Looking Beyond the Fashion Binary

BOSTON — The fashion department of the Museum of Fine Arts in Boston occupies a high-ceiling space filled with wooden bookshelves that resembles a classroom at a venerable college, and on a recent winter day the lesson was to expect the unexpected when it comes to clothes.

The museum’s curator of fashion arts, Michelle Finamore, opened the door to a storage area where some of the items were being kept for her coming show, “Gender Bending Fashion,” on view from March 21 to Aug. 25.

One mannequin was dressed in a 2012 Comme des Garçons blazer, printed with huge pink roses and combined with a black kilt beneath. It seemed to tell the tale of the show: Was the outfit for a man? A woman? Were those questions even relevant in 2019?

The concepts of gender-neutral, gender-fluid and unisex clothing have been some of fashion’s hottest trends over the past decade, attracting news attention, galvanizing activists and leading Hollywood stars of both sexes to experiment with gender-blurring outfits on red carpets.

From a museum perspective, the topic is so new that the very basics of a fashion show had to be rethought.

“We had to order all new mannequins,” Ms. Finamore said. “They’re more gender-neutral, and they’re all in a shade of gray.”

The exhibition comes at a time when gender issues are being discussed more.

“Thank goodness that in 2019, this show is happening,” said the Los Angeles-based designer Rad Hourani, who is credited with creating the first unisex and gender-neutral ready-to-wear collection, in 2007. “When I first started talking about this topic, I knew we didn’t need these categories.”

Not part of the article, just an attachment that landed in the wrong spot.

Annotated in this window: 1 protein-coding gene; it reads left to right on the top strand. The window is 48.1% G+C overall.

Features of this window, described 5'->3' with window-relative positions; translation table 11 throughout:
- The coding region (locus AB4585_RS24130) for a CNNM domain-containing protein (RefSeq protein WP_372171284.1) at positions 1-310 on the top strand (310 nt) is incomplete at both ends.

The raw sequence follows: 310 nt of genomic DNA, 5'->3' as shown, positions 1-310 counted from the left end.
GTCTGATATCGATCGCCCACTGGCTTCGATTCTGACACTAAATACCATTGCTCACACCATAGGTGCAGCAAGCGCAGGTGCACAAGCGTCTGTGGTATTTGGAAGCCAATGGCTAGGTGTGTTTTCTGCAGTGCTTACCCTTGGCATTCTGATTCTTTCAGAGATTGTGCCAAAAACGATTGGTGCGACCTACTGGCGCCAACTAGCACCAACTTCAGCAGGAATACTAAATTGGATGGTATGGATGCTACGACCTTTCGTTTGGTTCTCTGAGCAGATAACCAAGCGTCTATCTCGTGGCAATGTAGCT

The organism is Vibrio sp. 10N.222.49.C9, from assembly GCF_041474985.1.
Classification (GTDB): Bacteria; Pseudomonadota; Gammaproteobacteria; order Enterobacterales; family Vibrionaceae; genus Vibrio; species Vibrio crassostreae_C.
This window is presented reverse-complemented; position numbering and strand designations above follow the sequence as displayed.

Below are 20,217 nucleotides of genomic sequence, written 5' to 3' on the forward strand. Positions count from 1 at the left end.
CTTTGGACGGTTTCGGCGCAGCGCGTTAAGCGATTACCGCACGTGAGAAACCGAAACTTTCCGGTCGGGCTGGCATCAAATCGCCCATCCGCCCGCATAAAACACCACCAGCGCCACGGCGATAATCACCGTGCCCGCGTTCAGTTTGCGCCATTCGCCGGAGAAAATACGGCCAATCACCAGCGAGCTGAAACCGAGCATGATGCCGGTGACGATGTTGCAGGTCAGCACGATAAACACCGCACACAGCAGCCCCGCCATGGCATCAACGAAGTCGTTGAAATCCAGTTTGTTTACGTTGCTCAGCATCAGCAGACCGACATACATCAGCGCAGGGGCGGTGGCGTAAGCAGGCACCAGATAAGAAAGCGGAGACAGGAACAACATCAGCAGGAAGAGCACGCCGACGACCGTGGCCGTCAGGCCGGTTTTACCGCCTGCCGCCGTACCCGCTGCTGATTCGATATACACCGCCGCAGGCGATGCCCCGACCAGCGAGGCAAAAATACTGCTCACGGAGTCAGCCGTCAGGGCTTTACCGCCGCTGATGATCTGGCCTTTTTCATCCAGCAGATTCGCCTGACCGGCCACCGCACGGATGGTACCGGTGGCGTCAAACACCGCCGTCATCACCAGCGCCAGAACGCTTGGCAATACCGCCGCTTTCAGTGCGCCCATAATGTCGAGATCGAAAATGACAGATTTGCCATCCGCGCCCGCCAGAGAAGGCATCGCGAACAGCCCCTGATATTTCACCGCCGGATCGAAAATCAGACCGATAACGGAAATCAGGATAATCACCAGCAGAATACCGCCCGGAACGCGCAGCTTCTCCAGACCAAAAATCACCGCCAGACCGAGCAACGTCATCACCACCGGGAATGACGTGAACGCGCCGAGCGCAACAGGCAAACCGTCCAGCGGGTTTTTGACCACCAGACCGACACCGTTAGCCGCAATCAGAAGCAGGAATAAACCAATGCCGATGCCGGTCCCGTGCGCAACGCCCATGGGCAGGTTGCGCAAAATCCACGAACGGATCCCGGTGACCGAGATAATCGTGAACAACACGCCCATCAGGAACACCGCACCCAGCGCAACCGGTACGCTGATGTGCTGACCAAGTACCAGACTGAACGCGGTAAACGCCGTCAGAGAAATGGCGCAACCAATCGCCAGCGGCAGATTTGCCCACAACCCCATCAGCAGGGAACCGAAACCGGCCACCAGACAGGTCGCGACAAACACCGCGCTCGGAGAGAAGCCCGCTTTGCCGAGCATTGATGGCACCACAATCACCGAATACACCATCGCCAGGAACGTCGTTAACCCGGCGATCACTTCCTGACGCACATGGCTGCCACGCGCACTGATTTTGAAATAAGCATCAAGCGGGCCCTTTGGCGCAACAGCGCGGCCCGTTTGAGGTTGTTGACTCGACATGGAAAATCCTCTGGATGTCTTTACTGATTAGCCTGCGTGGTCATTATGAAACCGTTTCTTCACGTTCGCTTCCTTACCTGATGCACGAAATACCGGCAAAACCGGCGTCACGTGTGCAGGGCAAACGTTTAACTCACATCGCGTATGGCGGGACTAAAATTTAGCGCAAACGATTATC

Mr. Hourani has more than a dozen items in the show, including chunky boots and elegant unisex couture trousers and jackets — all in sober black.

The more than 130 exhibition items feature all manner of garments, including sweaters and top hats, as well as drawings, photographs and other documentation of how we wear our gender, and how that’s changing. Designers represented include Rei Kawakubo, Jean Paul Gaultier and Alessandro Michele for Gucci.

The show looks at recent developments in the field — of which there are many — and also at the earlier 20th-century roots of gender-fluid design, including Marlene Dietrich’s tuxedo and the so-called peacock revolution of the 1960s, when men’s fashion evolved from the traditionally muted grays and browns of an earlier time to bolder colors and striking designs.

“It’s such a timely topic,” said Ms. Finamore, who has been researching the subject for several years and was particularly inspired by developments in men’s wear. “There is a rethinking of what these gender binaries mean.”

She added, “What I love about it is that it allows me to kind of present the contemporary, but then look back in history and think about what preceded it.”

Though it pushes into new territory, “Gender Bending Fashion” is part of a widespread trend of art museums putting on fashion exhibitions, one that has grown quickly in the last decade.

The Costume Institute at the Metropolitan Museum of Art has led the way with wildly popular exhibitions like last year’s “Heavenly Bodies: Fashion and the Catholic Imagination” — which was the museum’s most popular show of all time, with 1.65 million visitors — but the trend is everywhere. The Philadelphia Museum of Art recently closed “Fabulous Fashion: From Dior’s New Look to Now,” and “Thierry Mugler: Couturissime” is on view until Sept. 8 at the Montreal Museum of Fine Arts.